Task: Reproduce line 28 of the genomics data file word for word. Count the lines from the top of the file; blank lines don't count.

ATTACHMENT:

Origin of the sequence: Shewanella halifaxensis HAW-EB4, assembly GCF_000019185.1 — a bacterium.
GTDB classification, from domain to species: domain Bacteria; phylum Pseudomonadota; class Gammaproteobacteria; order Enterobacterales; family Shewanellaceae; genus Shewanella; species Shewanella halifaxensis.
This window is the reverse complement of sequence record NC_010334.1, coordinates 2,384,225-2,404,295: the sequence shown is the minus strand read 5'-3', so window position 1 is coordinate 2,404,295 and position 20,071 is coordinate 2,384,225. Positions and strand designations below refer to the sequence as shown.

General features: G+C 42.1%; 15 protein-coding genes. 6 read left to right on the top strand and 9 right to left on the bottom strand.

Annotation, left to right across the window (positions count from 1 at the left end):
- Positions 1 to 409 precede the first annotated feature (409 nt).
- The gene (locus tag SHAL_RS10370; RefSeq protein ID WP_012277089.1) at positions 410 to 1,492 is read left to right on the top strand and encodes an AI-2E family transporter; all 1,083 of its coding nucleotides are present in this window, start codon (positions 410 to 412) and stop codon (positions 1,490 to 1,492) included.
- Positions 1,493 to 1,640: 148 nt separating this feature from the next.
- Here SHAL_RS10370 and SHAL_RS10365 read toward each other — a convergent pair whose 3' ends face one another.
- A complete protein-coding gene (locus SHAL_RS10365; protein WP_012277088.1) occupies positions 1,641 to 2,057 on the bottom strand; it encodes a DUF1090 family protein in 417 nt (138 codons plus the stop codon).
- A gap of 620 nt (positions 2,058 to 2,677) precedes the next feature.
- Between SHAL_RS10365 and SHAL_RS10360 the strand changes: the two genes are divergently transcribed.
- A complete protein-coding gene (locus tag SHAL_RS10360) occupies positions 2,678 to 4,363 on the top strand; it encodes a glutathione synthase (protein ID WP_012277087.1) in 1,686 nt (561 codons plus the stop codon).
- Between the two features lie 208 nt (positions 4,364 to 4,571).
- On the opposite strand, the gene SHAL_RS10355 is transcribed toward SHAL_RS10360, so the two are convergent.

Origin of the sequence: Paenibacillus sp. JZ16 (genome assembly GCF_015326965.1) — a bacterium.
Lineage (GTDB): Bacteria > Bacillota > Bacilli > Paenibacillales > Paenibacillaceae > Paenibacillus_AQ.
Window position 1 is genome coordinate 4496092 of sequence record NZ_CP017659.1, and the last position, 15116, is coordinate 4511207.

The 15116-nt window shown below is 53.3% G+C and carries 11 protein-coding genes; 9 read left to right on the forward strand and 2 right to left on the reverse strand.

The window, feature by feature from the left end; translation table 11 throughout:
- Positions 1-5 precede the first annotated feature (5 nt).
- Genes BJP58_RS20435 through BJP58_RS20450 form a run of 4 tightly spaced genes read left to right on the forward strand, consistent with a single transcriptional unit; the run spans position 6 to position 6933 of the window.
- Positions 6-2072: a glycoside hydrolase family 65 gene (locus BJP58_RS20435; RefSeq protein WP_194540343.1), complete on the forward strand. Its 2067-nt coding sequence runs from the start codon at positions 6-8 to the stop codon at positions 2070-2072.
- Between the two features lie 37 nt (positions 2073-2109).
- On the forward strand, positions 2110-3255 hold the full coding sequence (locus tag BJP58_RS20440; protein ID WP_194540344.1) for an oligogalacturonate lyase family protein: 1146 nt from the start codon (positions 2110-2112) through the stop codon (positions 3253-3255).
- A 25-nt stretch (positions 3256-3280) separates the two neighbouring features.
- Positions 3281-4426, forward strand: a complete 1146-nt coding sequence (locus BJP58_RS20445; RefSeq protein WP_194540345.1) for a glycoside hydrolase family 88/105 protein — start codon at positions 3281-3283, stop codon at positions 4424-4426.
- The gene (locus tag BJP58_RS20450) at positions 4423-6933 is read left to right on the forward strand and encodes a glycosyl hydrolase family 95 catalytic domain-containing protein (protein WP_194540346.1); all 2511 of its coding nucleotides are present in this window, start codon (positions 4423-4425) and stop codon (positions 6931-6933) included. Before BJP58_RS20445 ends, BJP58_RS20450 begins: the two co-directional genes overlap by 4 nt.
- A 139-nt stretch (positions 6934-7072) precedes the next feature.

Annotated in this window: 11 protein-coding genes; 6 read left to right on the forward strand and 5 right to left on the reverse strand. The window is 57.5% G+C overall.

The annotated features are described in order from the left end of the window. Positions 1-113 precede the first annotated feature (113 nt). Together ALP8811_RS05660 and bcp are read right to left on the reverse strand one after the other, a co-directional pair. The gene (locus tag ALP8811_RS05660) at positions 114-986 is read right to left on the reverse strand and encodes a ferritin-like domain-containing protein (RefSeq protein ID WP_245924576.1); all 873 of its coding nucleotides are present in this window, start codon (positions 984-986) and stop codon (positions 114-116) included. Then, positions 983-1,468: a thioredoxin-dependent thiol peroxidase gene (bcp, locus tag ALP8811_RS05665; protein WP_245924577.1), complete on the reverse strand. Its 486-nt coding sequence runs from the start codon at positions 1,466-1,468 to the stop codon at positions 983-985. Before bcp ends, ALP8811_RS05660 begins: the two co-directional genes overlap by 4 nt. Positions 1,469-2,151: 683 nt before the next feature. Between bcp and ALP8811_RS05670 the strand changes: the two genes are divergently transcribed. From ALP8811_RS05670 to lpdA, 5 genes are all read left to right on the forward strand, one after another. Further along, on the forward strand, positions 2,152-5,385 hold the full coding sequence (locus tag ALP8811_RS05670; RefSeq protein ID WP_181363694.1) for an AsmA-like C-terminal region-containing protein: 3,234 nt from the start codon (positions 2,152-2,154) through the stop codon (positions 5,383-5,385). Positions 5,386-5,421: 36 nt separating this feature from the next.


- The gene (locus tag BJP58_RS20450) at positions 4423-6933 is read left to right on the forward strand and encodes a glycosyl hydrolase family 95 catalytic domain-containing protein (protein WP_194540346.1); all 2511 of its coding nucleotides are present in this window, start codon (positions 4423-4425) and stop codon (positions 6931-6933) included. Before BJP58_RS20445 ends, BJP58_RS20450 begins: the two co-directional genes overlap by 4 nt.